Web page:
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Twelve corn hybrids were grown at two plant densities (76,600 and 104,000 plants ha-1) and three N fertilizer rates (0, 67, and 252 kg N ha-1) at Champaign-Urbana, IL in 2010 and 2011. The objective of this experiment was to understand interactions between plant density and N fertilizer rate in biotechnology trait enhanced corn hybrids. On average, increasing plant density resulted in a small decrease in grain yield in 2010. The response to increased plant density was most negative under unfertilized conditions, and increasing the rate of N promoted less negative or positive responses to plant density. Considerable genetic variation in plant density response was observed, and hybrids with positive responses to increased plant density appeared to be less sensitive to competition under low N conditions.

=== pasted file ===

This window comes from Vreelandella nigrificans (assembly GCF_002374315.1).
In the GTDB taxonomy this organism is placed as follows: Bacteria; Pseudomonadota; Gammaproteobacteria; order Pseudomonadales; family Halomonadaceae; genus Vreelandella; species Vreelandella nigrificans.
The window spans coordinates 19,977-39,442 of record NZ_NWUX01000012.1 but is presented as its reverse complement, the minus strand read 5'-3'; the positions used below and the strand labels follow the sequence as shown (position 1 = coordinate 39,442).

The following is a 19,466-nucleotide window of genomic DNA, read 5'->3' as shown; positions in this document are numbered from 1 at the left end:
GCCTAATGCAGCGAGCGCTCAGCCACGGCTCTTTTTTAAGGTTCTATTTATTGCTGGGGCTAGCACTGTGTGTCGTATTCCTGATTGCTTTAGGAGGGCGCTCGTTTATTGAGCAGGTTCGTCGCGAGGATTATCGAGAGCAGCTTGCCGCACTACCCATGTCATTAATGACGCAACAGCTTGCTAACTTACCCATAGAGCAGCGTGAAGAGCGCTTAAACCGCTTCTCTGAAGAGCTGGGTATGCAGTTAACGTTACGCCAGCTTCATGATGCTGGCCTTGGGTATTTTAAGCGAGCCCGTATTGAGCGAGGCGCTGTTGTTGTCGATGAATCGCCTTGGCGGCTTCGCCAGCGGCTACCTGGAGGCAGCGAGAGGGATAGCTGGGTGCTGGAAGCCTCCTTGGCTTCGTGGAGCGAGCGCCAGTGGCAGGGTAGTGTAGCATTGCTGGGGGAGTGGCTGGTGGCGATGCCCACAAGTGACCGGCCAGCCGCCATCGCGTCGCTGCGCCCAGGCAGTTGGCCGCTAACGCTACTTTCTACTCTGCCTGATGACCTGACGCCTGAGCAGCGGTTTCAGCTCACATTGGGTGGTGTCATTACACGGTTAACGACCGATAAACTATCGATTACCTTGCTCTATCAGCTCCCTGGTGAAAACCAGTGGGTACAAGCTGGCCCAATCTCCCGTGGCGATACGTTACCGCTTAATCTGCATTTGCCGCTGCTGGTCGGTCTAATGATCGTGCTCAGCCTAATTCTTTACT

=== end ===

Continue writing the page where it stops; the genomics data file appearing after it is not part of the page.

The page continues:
Three response patterns to N fertilizer were detected in the hybrids. These patterns are: (i) high check plot yield (yield without application of N) with a small response to fertilizer N, (ii) high check plot yield with a large response to fertilizer N, and (iii) low check plot yield with a large response to fertilizer N. High check plot yield hybrids had increased kernel number and individual kernel weight under low N relative to the low check plot yield hybrids. Increasing the N rate promoted an increase in kernel number and individual kernel weight in all three response patterns; however, a large response to fertilizer N appeared to be related to greater post-flowering N uptake.
In general, the results of this experiment suggest that hybrids with a positive response to increased plant density possess higher check plot yields (i.e., tolerance to N deficiency), and increased fertilizer N responses relative to hybrids that perform poorly with increased plant density.